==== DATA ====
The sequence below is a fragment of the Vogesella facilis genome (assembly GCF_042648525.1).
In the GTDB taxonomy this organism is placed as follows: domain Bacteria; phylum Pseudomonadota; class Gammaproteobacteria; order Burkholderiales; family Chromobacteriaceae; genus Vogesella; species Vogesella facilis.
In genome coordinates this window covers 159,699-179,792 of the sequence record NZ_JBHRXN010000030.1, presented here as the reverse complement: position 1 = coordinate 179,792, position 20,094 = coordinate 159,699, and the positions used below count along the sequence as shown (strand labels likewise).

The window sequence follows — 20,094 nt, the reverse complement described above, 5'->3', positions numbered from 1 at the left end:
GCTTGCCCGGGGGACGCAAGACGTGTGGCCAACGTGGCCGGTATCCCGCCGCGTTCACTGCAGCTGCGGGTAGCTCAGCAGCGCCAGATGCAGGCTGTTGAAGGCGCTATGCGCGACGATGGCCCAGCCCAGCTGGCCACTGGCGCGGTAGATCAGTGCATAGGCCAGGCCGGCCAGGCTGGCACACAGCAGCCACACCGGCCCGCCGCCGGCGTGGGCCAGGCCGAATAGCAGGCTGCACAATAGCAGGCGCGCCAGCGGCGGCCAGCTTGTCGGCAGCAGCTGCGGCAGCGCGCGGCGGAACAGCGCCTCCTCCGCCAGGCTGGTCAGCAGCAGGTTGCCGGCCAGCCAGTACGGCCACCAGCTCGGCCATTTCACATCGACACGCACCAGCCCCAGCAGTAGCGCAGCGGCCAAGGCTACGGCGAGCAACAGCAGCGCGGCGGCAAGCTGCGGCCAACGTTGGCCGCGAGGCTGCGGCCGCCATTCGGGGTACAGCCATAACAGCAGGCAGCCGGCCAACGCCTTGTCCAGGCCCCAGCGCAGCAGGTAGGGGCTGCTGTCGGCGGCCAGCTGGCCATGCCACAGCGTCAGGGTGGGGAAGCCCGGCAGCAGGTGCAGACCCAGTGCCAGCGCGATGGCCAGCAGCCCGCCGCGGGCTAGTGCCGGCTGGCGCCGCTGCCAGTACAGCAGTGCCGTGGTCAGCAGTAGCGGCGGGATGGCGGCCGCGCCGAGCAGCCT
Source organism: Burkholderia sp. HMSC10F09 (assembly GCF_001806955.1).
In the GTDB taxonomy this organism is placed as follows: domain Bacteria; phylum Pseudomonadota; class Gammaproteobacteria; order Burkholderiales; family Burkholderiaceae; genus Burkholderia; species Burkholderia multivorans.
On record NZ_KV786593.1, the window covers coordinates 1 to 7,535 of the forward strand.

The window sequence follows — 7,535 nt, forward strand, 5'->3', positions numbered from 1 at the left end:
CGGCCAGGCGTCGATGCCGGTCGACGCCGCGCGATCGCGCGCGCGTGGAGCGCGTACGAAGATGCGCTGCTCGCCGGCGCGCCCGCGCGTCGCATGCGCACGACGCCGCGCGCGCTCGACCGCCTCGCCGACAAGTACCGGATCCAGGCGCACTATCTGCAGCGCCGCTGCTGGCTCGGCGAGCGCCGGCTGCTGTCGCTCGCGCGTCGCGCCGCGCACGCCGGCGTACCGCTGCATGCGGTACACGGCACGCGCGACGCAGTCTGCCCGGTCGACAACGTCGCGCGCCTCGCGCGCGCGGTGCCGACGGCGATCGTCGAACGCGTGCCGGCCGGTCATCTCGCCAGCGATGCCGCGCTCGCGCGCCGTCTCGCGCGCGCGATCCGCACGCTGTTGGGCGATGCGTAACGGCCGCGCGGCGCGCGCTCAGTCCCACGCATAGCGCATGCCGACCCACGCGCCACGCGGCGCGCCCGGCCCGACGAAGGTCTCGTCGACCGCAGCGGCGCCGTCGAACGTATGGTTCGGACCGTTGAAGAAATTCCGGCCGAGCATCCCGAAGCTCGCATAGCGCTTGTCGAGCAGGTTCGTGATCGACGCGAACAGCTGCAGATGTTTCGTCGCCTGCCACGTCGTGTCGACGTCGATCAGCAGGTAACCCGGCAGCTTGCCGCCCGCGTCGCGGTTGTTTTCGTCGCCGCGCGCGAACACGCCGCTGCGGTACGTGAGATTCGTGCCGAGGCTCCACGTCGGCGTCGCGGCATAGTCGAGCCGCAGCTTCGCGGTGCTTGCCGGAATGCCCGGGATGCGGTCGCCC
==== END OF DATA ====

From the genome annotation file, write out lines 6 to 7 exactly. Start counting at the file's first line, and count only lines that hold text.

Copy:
Source organism: Burkholderia sp. HMSC10F09 (assembly GCF_001806955.1).
In the GTDB taxonomy this organism is placed as follows: domain Bacteria; phylum Pseudomonadota; class Gammaproteobacteria; order Burkholderiales; family Burkholderiaceae; genus Burkholderia; species Burkholderia multivorans.